urged to avoid more damage to China tiesonly

Beijing urged Washington on Saturday “not to go too far” in harming China’s interest

s, and called for it to change course to avoid further damaging bilateral ties.

China firmly opposes the United States’ recent remarks and actions that harmed China’s interests, in

cluding its resorting to political means to suppress normal operations of Chinese companies, State Coun

cilor and Foreign Minister Wang Yi said in a phone call with US Secretary of State Mike Pompeo.

History and reality show that China and the US both benefit f

rom cooperating with each other, while both suffer from bilate

ral conflicts, and cooperation is the only proper choice for the two major countries, Wang said.

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By becoming the first G7 member to join the Belt

Road Initiative, Italy has set an example for other European countries on how to strengthen cooperation with China in the future.As for C

hina and France, the two countries inked agreements on deepening joint development, part

icularly through industrial cooperation. The two sides also signed billions of dollars worth of contracts.Now tha

t French President Emmanuel Macron, a firm supporter of European integration, has taken measures to im

prove China-France cooperation, the healthy and fruitful progress of Sino-French ties can in turn promote better C

hina-EU relations. Macron has always emphasized France’s position in the European integration project and China sup

ports his efforts.By reaching agreements on cooperation, Xi and Macron have paved the way for not only deep

er Sino-French cooperation but also overall Sino-EU cooperation, which was highlighted during Xi’s meeting with Germ

an Chancellor Angela Merkel and European Commission President Jean-Claude Juncker.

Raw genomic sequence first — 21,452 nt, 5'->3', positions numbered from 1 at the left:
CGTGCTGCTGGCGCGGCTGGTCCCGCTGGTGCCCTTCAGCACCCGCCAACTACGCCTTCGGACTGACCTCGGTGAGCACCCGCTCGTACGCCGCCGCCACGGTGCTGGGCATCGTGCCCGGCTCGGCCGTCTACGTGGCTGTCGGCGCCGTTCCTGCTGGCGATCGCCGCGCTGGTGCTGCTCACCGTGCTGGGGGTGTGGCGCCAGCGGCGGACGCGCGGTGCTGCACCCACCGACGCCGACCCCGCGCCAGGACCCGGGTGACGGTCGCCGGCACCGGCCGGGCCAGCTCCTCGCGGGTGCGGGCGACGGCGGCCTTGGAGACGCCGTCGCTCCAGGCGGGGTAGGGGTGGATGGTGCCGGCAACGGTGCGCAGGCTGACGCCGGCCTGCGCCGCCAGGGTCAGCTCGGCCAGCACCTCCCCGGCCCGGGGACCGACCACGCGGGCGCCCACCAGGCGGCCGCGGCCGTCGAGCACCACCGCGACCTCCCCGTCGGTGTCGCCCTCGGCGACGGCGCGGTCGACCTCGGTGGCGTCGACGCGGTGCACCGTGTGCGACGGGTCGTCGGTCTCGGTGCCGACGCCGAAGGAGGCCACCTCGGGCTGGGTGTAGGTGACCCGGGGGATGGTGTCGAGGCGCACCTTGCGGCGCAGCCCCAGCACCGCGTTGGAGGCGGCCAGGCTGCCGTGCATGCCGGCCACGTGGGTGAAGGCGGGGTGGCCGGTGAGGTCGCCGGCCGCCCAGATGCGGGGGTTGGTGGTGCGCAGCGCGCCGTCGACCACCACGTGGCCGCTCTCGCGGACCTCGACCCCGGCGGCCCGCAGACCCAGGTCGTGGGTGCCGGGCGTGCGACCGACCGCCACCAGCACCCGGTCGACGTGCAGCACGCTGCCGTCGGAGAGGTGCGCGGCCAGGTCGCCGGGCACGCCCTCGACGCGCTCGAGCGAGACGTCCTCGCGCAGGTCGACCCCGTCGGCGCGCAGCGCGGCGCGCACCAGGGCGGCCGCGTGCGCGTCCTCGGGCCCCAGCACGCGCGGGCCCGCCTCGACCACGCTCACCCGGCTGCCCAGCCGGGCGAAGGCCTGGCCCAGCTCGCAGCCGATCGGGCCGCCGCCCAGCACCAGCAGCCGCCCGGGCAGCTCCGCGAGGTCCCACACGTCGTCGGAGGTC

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rgency declaration, it will underline that he is pushing

  Still, presidential vetoes occur more often than you might think. Every president since Garfield has vetoed at least

one bill. The younger Bush was the first president since John Quincy Adams to go a full four years without a veto, acco

rding to the Congressional Research Service. The House, which was Republican-led for Bush’s entire first term,

was protecting him from bills he opposed. Barack Obama, similarly, had help on Capitol Hill for most of his pr

esidency, just as Trump has. But Obama did veto two bills even when Democrats controlled both chambers of Congress.

  The President with the most vetoes was Democrat Roosevelt, wi

th 635, although he also served the longest in the White House (12 years). All those vetoes cam

e even though Roosevelt enjoyed Democratic majorities for his entire time in the White House.

  If you plot vetoes alongside how closely aligned Congress is

to the president, it used to be quite common for a president to veto bills from a House and Senate ali

gned with him. This data comes from The American Presidency Project at the University of California at Santa Barbara.

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